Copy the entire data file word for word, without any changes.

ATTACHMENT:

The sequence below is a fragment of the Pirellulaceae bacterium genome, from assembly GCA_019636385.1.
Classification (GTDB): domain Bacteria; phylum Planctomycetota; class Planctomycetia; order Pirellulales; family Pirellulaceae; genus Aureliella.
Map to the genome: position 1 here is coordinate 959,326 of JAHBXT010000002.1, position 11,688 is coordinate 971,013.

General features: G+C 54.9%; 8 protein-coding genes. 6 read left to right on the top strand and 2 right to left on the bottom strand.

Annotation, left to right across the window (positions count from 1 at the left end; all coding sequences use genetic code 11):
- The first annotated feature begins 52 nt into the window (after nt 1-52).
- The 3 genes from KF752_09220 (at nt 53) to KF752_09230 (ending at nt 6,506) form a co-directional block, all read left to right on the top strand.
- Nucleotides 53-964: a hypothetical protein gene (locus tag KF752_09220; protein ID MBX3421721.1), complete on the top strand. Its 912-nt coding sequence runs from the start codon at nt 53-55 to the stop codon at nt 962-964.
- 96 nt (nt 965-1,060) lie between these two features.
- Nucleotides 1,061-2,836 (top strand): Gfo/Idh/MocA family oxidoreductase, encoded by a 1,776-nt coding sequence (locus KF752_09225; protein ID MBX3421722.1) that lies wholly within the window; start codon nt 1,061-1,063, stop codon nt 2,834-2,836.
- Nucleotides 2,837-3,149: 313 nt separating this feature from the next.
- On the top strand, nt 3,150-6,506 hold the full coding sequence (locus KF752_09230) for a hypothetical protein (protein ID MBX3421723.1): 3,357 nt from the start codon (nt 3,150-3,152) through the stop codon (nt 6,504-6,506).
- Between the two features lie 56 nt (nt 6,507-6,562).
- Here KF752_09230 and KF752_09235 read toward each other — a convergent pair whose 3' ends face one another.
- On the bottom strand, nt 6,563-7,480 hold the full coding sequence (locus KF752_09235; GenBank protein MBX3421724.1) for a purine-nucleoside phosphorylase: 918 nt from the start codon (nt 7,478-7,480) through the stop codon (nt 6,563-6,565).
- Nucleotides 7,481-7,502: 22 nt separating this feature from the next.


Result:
The sequence below is a fragment of the Pirellulaceae bacterium genome, from assembly GCA_019636385.1.
Classification (GTDB): domain Bacteria; phylum Planctomycetota; class Planctomycetia; order Pirellulales; family Pirellulaceae; genus Aureliella.
Map to the genome: position 1 here is coordinate 959,326 of JAHBXT010000002.1, position 11,688 is coordinate 971,013.

General features: G+C 54.9%; 8 protein-coding genes. 6 read left to right on the top strand and 2 right to left on the bottom strand.

Annotation, left to right across the window (positions count from 1 at the left end; all coding sequences use genetic code 11):
- The first annotated feature begins 52 nt into the window (after nt 1-52).
- The 3 genes from KF752_09220 (at nt 53) to KF752_09230 (ending at nt 6,506) form a co-directional block, all read left to right on the top strand.
- Nucleotides 53-964: a hypothetical protein gene (locus tag KF752_09220; protein ID MBX3421721.1), complete on the top strand. Its 912-nt coding sequence runs from the start codon at nt 53-55 to the stop codon at nt 962-964.
- 96 nt (nt 965-1,060) lie between these two features.
- Nucleotides 1,061-2,836 (top strand): Gfo/Idh/MocA family oxidoreductase, encoded by a 1,776-nt coding sequence (locus KF752_09225; protein ID MBX3421722.1) that lies wholly within the window; start codon nt 1,061-1,063, stop codon nt 2,834-2,836.
- Nucleotides 2,837-3,149: 313 nt separating this feature from the next.
- On the top strand, nt 3,150-6,506 hold the full coding sequence (locus KF752_09230) for a hypothetical protein (protein ID MBX3421723.1): 3,357 nt from the start codon (nt 3,150-3,152) through the stop codon (nt 6,504-6,506).
- Between the two features lie 56 nt (nt 6,507-6,562).
- Here KF752_09230 and KF752_09235 read toward each other — a convergent pair whose 3' ends face one another.
- On the bottom strand, nt 6,563-7,480 hold the full coding sequence (locus KF752_09235; GenBank protein MBX3421724.1) for a purine-nucleoside phosphorylase: 918 nt from the start codon (nt 7,478-7,480) through the stop codon (nt 6,563-6,565).
- Nucleotides 7,481-7,502: 22 nt separating this feature from the next.